c) Private investors can be a bit harder to research. If their professional websites do not specify, you may be able to infer their interests by their past experience or current affiliations. Someone with a retail or healthcare background may favor industries they know. If they are associated with a private angel investment network, those websites provide additional information.

d) The biggest mistake I see entrepreneurs making when they meet an investor with whom they are not familiar is to launch into a monologue about their company. It is much smarter to ask logical questions:

* Do you invest in particular industry or geographic sectors?

* Do you invest in particular stages of company development?

* What sorts of deal structures do you prefer?

The answers to these questions let you know whether there is a logical fit between you or not. If not, be polite, offer to forward relevant companies that might interest the investor. Keep in touch in that way. Forge a professional impression.

e) In my career, I have encountered unscrupulous people who position themselves as investors in order to take advantage of naive and optimistic entrepreneurs with a profitable business idea. Two examples: A smart man, in fact a Ph.D., in India was encouraged by a politically well-connected investor to leave his company and open a competing one. The investor promised to put in a stated amount of money to cover initial salaries, office space, and rapid growth. In happy anticipation of this, the Ph.D. formed the company with the future investor identified as a director, hired lots of staff, and spent a great deal of time on expansion plans. Sadly, to date, three years later, the alleged investor has put NO money into the company but does take out a portion of the profits, according to the director contract. The Ph.D. has been able to fund operations out of current revenue, but the growth is much slower than he had hoped.

In the US, a small, new Private Equity firm specifically sought out naive entrepreneurs from whom they stole companies. Their ruse was this: They would promise an investment of, for example, $1 million over one year for 10% of the company. Mentally, the excited entrepreneur was probably spending it already! However, when the contract was finalized, it included the following provisions: a) the investors would put up only $100,000 in tranches, each successive amount dependent on the entrepreneur meeting certain milestones. This is not a bad idea, but the milestones were purposely set so they were highly unlikely to be met, such as doubling sales within three months. Failure to meet the requirements meant not only no more money but that the investors owned an increasing percentage of the company over the course of the year until they became major shareholders for an investment 1/10th of what the entrepreneur expected, at which time, he was often fired from the company he started.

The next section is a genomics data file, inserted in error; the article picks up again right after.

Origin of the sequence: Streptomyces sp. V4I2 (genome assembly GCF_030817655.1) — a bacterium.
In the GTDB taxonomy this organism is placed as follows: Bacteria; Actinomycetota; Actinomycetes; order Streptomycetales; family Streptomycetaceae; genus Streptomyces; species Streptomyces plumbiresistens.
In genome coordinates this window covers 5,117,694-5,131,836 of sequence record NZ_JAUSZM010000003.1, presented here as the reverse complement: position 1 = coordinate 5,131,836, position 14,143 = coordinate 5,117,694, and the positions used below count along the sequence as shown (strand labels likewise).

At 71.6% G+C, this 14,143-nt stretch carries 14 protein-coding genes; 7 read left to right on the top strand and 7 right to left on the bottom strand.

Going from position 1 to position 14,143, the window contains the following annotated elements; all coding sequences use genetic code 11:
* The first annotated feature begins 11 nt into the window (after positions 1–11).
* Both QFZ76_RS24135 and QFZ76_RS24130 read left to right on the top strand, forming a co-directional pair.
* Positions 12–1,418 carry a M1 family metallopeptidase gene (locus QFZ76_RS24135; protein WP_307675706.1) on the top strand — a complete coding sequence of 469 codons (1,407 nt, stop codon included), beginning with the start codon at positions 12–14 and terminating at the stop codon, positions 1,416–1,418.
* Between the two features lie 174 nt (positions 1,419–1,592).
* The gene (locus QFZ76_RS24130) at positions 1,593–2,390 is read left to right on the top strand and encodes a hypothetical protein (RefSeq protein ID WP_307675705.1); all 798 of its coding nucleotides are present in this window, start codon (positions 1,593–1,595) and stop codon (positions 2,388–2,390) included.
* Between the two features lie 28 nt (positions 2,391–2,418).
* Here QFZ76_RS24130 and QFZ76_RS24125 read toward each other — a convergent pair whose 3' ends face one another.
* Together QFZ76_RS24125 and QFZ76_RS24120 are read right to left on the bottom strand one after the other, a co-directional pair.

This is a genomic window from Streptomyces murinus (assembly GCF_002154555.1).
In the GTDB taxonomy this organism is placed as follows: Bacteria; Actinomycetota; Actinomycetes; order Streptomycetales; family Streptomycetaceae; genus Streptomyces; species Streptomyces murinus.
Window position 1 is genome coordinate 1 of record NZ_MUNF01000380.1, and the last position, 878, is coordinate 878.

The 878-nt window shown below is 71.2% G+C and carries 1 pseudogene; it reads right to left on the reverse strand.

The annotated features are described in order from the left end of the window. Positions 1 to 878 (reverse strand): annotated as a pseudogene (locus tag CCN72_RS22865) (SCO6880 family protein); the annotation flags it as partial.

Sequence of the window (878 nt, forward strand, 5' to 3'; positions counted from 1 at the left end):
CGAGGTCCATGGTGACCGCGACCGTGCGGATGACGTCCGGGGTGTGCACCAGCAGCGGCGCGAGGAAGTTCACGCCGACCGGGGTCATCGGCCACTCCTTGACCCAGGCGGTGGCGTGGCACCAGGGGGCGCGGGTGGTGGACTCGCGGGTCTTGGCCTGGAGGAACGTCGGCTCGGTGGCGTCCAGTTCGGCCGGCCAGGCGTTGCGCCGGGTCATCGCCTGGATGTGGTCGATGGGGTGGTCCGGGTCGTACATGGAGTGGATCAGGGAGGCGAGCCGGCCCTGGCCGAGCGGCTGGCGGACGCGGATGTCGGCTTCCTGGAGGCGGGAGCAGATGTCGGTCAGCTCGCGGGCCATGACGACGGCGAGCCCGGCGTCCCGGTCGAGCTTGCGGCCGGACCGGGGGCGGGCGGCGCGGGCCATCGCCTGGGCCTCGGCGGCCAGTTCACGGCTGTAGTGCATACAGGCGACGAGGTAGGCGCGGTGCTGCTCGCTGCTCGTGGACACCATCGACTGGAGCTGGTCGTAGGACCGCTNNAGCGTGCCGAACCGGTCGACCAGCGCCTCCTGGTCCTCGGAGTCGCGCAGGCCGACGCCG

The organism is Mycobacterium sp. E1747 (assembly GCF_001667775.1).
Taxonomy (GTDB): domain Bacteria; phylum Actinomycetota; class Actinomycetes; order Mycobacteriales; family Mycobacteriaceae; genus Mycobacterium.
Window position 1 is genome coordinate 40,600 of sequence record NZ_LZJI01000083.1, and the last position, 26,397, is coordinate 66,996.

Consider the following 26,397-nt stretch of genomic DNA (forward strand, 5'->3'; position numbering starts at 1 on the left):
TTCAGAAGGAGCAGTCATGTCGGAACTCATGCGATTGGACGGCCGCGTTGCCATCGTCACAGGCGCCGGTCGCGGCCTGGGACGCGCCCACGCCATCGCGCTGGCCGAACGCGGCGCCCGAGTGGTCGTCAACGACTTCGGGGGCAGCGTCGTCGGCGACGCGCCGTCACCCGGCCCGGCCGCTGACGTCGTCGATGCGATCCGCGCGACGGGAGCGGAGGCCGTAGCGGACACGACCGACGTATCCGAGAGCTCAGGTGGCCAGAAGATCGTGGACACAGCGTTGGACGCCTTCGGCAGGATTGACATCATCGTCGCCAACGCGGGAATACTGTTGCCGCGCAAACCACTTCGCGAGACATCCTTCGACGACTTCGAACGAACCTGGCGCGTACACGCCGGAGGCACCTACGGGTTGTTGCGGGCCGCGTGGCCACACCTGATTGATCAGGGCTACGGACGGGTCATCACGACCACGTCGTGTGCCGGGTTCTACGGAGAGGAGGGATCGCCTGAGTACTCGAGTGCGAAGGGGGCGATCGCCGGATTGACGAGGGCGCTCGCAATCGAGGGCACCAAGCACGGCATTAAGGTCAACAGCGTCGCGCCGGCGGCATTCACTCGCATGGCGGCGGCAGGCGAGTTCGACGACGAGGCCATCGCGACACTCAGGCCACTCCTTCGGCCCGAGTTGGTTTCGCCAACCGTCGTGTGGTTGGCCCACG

The participants

In conclusion, a good presentation to potential investors begins WAY before meeting anyone. It involves many hours spent researching and analyzing the strengths and weaknesses of your own management team and employees, of competitors and the market for your products or services, AND the priorities of the investors you plan to meet. This time is well spent, as it can increase the trust and respect of people whose money you wish to have, and ensure that you link yourself and your company with the right investors.

The presentation of Ijubaneche ( is available upon request.

Ijubaneches first PowerPoint slide

We moved on to the interaction sessions where we asked two of the participants to mention their business.

Victoria has an education tour business in Nigeria currently she gets funding’s from family and friends she will has take the courage to have children to tour education sites thereby increasing this children’s desires to continue in the career path from those site. She will be scaling it up if she has potential partners in the future.

Samson making his pitch

Samson is into vet and farm technology where he uses the available resources to organize training session for potential farms coming into this space. Source of funds are family and friends.